SYDNEY, Feb. 20 (Xinhua) -- A new Australian study shows babies born with the help of assisted-reproductive technologies (ART) have every chance of growing into healthy adults, local media reported on Thursday.
Having interviewed hundreds of parents and their adult children, Australian researchers found babies born through assisted reproduction had almost no difference in general health compared to naturally conceived ones.
Findings from the study shows offspring conceived by ART have the same weight range, perform as well at school and university, have the same rate of ADHD (Attention Deficit Hyperactivity Disorder) and reach puberty at the same time, compared with non- ART-conceived peers.
However, the study confirms previous research findings that assisted-reproduction children are slightly more likely to have asthma and hay fever than other children.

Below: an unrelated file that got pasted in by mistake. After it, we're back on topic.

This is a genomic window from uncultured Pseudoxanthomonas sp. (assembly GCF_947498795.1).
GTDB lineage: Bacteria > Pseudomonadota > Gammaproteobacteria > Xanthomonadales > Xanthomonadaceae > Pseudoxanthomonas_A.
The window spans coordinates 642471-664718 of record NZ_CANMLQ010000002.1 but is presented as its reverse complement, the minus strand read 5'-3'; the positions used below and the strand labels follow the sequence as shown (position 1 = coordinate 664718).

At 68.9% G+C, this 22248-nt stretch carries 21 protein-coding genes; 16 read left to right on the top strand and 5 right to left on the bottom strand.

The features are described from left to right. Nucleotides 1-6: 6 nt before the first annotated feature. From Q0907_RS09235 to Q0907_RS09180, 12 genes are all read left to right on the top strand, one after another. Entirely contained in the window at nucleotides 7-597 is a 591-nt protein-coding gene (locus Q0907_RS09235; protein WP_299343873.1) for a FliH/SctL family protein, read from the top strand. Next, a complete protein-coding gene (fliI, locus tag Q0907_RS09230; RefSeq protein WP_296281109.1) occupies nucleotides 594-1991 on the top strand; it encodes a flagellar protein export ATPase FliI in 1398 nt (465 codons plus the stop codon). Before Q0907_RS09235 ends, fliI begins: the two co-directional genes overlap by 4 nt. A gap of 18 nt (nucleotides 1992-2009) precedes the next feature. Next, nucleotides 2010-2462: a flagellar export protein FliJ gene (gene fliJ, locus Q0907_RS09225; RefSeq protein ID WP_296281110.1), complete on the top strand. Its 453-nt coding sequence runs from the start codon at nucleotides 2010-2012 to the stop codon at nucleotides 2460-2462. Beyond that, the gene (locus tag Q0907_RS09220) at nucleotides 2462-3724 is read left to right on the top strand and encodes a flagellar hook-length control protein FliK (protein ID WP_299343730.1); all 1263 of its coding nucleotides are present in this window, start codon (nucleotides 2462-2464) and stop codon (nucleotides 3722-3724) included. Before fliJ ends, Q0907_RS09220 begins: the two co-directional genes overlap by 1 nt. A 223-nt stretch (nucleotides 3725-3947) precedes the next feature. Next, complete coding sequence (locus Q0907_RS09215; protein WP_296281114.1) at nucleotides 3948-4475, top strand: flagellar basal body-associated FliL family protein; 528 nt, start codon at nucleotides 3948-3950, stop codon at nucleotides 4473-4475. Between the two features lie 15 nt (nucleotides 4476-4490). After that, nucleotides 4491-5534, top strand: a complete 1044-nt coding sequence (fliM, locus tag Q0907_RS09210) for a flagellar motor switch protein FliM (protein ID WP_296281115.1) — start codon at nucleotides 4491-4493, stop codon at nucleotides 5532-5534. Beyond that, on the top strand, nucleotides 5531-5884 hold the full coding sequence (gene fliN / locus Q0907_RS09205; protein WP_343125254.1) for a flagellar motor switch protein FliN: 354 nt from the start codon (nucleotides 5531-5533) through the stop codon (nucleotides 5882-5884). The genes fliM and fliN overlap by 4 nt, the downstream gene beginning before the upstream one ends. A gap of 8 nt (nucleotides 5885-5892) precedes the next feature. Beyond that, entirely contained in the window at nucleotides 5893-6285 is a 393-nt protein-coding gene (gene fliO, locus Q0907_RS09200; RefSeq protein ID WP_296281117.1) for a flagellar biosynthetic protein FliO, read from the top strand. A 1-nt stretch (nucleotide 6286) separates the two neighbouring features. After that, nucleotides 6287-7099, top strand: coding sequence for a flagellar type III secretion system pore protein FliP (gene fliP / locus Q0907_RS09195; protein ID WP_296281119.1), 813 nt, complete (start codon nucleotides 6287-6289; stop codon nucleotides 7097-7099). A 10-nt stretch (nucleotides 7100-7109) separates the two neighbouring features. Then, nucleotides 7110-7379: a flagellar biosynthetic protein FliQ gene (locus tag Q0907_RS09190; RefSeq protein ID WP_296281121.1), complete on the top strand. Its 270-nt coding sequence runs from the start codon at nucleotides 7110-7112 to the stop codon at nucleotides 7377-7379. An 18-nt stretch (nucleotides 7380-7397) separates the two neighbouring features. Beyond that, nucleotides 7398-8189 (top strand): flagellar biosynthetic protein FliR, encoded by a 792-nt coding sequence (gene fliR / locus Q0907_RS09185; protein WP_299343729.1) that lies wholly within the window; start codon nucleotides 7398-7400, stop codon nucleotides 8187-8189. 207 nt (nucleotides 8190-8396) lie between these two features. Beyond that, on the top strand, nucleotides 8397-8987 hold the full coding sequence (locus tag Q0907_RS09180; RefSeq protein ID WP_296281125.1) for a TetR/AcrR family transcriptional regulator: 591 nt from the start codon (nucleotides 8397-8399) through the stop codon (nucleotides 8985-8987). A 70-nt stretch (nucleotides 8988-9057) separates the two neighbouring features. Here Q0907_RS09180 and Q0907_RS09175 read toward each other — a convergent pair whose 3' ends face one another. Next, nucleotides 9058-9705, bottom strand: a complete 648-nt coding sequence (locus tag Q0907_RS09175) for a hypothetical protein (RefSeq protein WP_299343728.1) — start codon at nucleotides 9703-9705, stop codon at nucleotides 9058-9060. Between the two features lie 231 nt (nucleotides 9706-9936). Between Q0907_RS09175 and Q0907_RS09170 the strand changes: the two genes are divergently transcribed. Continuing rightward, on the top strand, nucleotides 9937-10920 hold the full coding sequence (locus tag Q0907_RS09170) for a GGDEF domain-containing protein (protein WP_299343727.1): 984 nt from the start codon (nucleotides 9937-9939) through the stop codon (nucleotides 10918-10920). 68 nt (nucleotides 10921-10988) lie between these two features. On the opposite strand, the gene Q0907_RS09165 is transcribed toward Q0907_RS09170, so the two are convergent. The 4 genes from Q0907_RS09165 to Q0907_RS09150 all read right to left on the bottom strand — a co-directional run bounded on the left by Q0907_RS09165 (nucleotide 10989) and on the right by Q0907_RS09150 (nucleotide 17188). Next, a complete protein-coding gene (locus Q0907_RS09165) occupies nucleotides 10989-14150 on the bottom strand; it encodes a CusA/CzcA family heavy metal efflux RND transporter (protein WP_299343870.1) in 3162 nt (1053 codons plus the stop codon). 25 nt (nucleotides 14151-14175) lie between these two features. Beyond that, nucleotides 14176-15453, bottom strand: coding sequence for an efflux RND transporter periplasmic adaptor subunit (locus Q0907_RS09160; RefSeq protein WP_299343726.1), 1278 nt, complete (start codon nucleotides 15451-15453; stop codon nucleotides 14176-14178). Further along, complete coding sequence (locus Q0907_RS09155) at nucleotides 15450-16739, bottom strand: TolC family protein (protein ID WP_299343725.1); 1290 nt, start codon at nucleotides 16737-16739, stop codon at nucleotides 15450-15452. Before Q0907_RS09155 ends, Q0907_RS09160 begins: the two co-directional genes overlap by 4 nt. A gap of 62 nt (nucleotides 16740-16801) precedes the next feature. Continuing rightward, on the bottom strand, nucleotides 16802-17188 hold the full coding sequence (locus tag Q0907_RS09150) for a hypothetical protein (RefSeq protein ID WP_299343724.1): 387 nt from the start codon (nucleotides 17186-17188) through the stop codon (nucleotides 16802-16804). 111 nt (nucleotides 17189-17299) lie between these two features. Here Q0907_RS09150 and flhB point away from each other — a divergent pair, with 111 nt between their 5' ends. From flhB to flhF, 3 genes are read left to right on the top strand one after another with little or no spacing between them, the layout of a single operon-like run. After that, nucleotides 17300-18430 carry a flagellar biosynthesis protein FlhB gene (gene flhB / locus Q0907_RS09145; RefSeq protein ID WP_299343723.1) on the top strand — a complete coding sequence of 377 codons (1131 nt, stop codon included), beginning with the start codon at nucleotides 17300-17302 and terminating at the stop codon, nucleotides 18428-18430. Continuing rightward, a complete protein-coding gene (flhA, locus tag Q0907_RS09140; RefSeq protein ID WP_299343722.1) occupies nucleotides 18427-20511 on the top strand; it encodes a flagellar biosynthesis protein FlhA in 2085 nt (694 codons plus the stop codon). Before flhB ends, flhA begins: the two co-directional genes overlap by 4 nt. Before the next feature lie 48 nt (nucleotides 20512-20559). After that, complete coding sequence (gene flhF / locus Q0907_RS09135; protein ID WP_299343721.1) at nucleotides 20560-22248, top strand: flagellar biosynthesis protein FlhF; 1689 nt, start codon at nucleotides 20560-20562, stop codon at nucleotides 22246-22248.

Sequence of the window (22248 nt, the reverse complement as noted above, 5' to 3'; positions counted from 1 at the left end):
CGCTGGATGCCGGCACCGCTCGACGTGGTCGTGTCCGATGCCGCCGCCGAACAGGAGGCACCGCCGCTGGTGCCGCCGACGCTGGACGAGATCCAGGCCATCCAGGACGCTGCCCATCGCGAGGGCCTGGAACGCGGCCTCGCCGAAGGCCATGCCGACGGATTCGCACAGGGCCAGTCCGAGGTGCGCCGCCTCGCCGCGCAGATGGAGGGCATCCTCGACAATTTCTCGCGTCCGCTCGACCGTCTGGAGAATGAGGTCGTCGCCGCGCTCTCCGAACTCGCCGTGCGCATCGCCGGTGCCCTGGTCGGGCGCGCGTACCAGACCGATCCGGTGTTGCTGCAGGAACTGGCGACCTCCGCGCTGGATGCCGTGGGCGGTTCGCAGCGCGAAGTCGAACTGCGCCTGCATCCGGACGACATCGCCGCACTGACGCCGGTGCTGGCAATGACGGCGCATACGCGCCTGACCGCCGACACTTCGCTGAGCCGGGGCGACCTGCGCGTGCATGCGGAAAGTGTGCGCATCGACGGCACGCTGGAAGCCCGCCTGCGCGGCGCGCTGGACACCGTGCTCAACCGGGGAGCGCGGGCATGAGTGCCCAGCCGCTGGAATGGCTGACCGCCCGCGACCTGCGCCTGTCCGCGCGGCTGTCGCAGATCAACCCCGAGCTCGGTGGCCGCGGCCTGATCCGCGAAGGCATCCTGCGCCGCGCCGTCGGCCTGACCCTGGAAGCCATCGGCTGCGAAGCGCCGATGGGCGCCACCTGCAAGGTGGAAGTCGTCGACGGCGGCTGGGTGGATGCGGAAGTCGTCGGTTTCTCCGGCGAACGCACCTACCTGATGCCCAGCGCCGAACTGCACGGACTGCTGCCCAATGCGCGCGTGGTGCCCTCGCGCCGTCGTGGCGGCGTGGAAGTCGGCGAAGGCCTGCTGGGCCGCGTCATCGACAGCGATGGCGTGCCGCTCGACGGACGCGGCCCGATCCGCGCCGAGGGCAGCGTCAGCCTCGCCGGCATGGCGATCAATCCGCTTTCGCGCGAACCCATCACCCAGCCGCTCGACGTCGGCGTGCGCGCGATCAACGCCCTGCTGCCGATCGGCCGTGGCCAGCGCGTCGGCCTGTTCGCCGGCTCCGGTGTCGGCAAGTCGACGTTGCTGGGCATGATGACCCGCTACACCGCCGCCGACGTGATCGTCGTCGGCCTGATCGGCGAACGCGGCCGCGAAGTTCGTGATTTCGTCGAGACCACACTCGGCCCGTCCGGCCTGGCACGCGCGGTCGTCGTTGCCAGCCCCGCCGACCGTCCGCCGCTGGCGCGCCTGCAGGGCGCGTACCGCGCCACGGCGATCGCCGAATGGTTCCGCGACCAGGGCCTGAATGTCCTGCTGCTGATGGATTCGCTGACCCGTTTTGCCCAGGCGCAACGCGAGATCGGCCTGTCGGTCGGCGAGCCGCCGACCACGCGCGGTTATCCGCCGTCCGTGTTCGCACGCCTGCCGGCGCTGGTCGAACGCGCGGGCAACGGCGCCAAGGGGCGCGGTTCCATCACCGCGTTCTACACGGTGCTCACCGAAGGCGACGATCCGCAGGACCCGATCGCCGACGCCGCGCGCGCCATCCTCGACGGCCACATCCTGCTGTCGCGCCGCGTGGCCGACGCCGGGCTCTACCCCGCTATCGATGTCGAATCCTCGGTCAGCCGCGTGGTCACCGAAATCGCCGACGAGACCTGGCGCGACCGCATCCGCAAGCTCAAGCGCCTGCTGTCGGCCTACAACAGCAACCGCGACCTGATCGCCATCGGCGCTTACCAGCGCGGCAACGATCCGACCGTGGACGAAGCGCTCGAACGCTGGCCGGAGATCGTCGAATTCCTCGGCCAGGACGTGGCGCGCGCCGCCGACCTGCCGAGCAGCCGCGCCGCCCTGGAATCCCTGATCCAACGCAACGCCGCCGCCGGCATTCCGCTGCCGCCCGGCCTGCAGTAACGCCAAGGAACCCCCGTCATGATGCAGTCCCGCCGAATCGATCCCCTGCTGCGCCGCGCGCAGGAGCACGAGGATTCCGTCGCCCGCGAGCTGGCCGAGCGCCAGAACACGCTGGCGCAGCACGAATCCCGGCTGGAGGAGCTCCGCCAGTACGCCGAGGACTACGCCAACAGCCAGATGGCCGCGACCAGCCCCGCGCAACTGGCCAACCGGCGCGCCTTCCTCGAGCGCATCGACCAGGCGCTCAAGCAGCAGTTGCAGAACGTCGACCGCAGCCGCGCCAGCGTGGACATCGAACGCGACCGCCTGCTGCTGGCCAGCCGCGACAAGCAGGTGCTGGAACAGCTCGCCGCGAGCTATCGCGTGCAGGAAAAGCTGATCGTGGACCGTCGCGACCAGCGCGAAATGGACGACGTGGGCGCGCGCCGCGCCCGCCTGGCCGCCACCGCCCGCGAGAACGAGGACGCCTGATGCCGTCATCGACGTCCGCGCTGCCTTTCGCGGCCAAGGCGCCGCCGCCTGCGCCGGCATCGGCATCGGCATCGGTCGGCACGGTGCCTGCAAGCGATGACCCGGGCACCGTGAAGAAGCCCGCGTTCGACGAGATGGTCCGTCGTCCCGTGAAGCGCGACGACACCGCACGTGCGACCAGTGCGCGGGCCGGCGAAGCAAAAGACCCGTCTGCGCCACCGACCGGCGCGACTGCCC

"Overall most ART offspring have grown into healthy young adults with a quality of life and educational achievement comparable to those of their non-ART-conceived peers," the study leader Professor Jane Halliday from Murdoch Childrens Research Institute, Australia's preeminent child health research organization, told the Australian Associated Press (AAP).
Co-author of the study, Professor Robert McLachlan from Monash IVF, said the study brought reassuring news for health professionals and families.
So far, there have been about 150,000 Australians born through ART.
"On average, one child in every classroom is an ART baby," he told AAP.
"We have a social responsibility to look back and reassure ourselves of its safety."
He said the study was based on subjective feedback from parents and children and a more objective follow-up study is needed.